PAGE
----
Students at Charlo Schools briefly returned to online learning last Tuesday and Wednesday after a broken water main shut down the high school and middle schools’ water supply. School resumed last Thursday.
“It’s a very good feeling to have water again,” said Superintendent Steve Love.
The culprit was the 90-degree junction of a pipe believed to have been installed in the 1950s with a pipe coming off the city water line that was probably installed in the ’80s.
“Things just wear out,” Love said.
When the leak was discovered last Monday, Love emailed teachers, asking them to prepare the district’s 260 kids for remote learning for at least one day and possibly longer, since without water, the cafeteria couldn’t prepare meals, the boiler didn’t work, and students and staff had no access to restrooms.
Love calls the relatively easy pivot to remote learning “one of the silver linings of the COVID cloud.” Most teachers use Google Classroom and students in grades 6-12 have access to Chromebooks. Elementary teachers either used Google or sent younger kids home with old-school “paper and pencil work.”
He says no major excavation occurred, but since his office is at the corner of the high school nearest the valve that connects to the Charlo water system, “there is a kind of dirty hole right outside my window.”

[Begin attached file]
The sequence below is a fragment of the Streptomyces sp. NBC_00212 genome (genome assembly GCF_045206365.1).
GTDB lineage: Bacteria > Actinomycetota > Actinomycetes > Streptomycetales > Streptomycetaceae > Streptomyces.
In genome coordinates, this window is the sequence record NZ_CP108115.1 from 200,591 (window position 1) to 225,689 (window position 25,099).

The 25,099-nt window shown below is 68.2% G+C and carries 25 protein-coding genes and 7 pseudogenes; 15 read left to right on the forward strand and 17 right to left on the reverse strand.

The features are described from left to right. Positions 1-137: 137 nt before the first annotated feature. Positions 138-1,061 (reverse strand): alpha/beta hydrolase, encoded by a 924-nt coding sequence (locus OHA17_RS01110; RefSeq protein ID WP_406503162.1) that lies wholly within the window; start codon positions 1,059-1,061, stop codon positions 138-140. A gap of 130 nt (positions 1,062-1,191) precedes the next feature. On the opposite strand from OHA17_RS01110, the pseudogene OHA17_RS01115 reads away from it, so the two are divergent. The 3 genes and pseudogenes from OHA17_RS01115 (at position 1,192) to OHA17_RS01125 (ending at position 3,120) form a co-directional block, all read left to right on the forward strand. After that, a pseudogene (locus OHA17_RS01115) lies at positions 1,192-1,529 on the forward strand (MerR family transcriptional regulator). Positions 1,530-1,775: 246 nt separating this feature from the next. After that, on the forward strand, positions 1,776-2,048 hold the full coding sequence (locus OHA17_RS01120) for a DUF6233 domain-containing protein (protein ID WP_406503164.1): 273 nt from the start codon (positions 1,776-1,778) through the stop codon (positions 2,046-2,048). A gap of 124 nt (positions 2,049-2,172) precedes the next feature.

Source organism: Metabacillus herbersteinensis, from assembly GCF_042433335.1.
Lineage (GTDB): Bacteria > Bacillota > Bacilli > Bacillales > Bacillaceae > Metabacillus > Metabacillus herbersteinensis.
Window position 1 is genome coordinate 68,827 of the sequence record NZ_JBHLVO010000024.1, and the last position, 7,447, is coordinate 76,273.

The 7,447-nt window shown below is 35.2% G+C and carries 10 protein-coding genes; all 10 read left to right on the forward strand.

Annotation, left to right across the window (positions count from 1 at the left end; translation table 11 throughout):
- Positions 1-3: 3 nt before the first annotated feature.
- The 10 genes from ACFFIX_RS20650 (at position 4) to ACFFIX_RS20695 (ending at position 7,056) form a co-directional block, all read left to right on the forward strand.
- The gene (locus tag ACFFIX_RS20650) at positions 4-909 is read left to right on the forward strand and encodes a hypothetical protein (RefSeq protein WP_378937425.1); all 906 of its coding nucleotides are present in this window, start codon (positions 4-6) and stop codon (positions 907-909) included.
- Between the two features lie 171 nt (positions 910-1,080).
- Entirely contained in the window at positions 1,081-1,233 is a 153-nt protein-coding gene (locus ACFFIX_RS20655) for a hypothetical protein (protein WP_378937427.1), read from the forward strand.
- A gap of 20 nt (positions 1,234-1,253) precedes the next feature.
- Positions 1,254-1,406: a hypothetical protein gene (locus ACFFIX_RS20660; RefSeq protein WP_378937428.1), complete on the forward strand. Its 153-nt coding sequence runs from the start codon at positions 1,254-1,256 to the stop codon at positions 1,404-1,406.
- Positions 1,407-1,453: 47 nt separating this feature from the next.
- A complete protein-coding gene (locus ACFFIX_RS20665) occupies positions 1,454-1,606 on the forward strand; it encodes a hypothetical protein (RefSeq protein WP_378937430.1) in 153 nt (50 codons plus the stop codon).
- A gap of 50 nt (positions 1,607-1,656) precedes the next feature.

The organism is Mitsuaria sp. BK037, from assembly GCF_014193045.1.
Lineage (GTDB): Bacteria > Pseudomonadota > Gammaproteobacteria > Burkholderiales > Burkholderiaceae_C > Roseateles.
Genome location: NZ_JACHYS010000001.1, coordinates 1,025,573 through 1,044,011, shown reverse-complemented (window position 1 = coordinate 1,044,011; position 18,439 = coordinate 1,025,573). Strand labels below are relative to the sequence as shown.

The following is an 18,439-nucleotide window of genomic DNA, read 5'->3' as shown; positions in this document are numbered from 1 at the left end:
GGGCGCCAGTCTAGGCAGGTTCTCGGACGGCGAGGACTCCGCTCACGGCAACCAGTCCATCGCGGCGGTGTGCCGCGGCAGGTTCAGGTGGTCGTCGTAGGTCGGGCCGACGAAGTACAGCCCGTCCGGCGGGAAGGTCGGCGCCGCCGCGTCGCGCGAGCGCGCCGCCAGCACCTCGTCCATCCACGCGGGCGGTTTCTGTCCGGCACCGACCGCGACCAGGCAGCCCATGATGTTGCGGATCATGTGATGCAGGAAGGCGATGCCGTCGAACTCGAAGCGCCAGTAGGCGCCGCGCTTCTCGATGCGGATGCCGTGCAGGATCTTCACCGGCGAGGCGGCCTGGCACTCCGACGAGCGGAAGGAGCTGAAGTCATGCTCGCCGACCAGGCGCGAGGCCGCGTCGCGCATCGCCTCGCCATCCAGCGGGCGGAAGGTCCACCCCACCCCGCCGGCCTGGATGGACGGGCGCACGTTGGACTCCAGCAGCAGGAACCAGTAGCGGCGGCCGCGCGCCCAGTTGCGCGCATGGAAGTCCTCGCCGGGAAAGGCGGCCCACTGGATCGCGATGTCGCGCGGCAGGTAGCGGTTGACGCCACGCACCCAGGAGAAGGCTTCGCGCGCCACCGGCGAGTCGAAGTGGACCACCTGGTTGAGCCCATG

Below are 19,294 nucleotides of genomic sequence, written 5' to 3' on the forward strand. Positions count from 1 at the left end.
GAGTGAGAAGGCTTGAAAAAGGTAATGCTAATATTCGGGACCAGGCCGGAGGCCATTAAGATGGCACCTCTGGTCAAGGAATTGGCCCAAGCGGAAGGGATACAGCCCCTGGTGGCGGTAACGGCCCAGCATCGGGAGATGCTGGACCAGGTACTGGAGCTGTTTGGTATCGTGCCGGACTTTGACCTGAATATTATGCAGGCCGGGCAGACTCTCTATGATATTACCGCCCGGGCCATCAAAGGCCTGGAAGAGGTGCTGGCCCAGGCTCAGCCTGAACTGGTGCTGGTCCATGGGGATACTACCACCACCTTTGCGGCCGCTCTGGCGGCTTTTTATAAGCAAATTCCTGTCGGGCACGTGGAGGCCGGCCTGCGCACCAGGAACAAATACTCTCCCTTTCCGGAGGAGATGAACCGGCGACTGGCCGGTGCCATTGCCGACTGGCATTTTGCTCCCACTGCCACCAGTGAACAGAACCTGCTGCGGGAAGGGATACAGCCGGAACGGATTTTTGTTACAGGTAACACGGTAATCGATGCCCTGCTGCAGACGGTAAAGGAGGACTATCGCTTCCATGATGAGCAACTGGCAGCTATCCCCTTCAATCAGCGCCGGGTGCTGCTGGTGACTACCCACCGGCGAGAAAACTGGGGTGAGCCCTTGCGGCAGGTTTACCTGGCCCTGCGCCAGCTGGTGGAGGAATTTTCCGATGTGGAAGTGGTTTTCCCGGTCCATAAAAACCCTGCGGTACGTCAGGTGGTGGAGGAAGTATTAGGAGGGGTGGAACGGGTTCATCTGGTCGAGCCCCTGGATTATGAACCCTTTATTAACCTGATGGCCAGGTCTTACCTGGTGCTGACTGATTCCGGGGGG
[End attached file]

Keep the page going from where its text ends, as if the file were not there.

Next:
The maintenance crew had to locate the broken pipe, “then crawl underneath the old tunnels” to repair it. “The two or three guys who had to get down under there had the dirtiest job, but they got it fixed without tearing up too much stuff outside.”
In his correspondence to parents last week, Love thanked the maintenance crew of Pat Marmon, Drew Dumont, Shad Andersen, Joel Fuhrman and Francis Cahoon, along with Big Creek Plumbing, for their efforts, as well as Charlo Grocery and Coulter Auto for making restrooms available.
“It’s just such a great community because you make a few phone calls and they all come running to help,” he said Friday. “It’s very awesome.”
New HVAC system on the way
Speaking of a silver lining to the COVID cloud, the district will be using pandemic-relief funds to improve air circulation and install new heating/cooling systems and energy-efficient lighting in the elementary and high schools. The project, which will cost over $2.4 million, will be paid for by a combination of federal Elementary and Secondary School Emergency Relief (ESSER) funds, Impact Aid money, and a loan from Glacier Bank. The district has hired Ameresco to oversee the project.
Love notes that parts of Charlo’s buildings are more than a century old and the boiler system is 60 to 70 years old.
The ESSER money comes with the caveat that it be used to remediate students’ loss of learning during the pandemic, or for facility improvements – especially ventilation. The district used a portion to hire extra teaching staff, and the rest was earmarked for the new HVAC system.
Love predicts that replacing “old-style” lighting with LED lights and switching from an oil-based heating system to electric will drastically enhance efficiency. “The idea is we reduce our monthly and annual costs for energy and those cost savings help us pay off our loan and make strides going the other way.”
The district had hoped to embark on the project last summer but had to postpone due to a lack of contractors and equipment. Love says he knows of at least six other districts in Montana that faced the same predicament.
The infusion of funds “has been a big deal for our school system,” he said. “The board of trustees has been very good with the money we’ve been given. I think we’re using it for the right reasons and I hope our taxpayers appreciate that.”